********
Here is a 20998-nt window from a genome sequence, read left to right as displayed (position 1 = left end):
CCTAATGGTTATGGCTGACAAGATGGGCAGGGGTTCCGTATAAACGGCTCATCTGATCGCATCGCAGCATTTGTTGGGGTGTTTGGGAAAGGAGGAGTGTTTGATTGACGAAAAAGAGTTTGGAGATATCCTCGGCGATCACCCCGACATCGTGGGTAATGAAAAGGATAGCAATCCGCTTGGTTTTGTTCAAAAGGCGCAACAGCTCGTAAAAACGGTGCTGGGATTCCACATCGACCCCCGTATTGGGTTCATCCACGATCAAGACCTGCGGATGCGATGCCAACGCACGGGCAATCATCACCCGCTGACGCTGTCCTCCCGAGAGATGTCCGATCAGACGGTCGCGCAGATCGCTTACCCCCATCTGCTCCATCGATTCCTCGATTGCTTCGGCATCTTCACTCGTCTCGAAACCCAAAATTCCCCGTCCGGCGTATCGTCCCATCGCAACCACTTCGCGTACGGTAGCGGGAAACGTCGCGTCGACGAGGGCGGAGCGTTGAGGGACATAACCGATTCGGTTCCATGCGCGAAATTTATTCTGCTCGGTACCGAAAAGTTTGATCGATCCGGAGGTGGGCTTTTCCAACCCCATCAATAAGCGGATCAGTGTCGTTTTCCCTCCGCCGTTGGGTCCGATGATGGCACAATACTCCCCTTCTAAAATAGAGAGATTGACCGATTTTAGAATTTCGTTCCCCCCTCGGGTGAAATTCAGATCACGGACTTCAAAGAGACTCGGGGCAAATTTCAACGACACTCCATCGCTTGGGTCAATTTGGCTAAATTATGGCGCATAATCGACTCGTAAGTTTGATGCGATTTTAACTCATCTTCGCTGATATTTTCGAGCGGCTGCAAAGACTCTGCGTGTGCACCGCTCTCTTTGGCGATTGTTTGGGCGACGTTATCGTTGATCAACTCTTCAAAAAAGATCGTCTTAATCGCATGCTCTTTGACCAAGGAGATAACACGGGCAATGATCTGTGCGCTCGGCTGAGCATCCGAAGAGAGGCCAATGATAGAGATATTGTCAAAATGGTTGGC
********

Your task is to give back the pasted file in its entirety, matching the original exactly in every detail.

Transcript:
Here is a 20998-nt window from a genome sequence, read left to right as displayed (position 1 = left end):
CCTAATGGTTATGGCTGACAAGATGGGCAGGGGTTCCGTATAAACGGCTCATCTGATCGCATCGCAGCATTTGTTGGGGTGTTTGGGAAAGGAGGAGTGTTTGATTGACGAAAAAGAGTTTGGAGATATCCTCGGCGATCACCCCGACATCGTGGGTAATGAAAAGGATAGCAATCCGCTTGGTTTTGTTCAAAAGGCGCAACAGCTCGTAAAAACGGTGCTGGGATTCCACATCGACCCCCGTATTGGGTTCATCCACGATCAAGACCTGCGGATGCGATGCCAACGCACGGGCAATCATCACCCGCTGACGCTGTCCTCCCGAGAGATGTCCGATCAGACGGTCGCGCAGATCGCTTACCCCCATCTGCTCCATCGATTCCTCGATTGCTTCGGCATCTTCACTCGTCTCGAAACCCAAAATTCCCCGTCCGGCGTATCGTCCCATCGCAACCACTTCGCGTACGGTAGCGGGAAACGTCGCGTCGACGAGGGCGGAGCGTTGAGGGACATAACCGATTCGGTTCCATGCGCGAAATTTATTCTGCTCGGTACCGAAAAGTTTGATCGATCCGGAGGTGGGCTTTTCCAACCCCATCAATAAGCGGATCAGTGTCGTTTTCCCTCCGCCGTTGGGTCCGATGATGGCACAATACTCCCCTTCTAAAATAGAGAGATTGACCGATTTTAGAATTTCGTTCCCCCCTCGGGTGAAATTCAGATCACGGACTTCAAAGAGACTCGGGGCAAATTTCAACGACACTCCATCGCTTGGGTCAATTTGGCTAAATTATGGCGCATAATCGACTCGTAAGTTTGATGCGATTTTAACTCATCTTCGCTGATATTTTCGAGCGGCTGCAAAGACTCTGCGTGTGCACCGCTCTCTTTGGCGATTGTTTGGGCGACGTTATCGTTGATCAACTCTTCAAAAAAGATCGTCTTAATCGCATGCTCTTTGACCAAGGAGATAACACGGGCAATGATCTGTGCGCTCGGCTGAGCATCCGAAGAGAGGCCAATGATAGAGATATTGTCAAAATGGTTGGC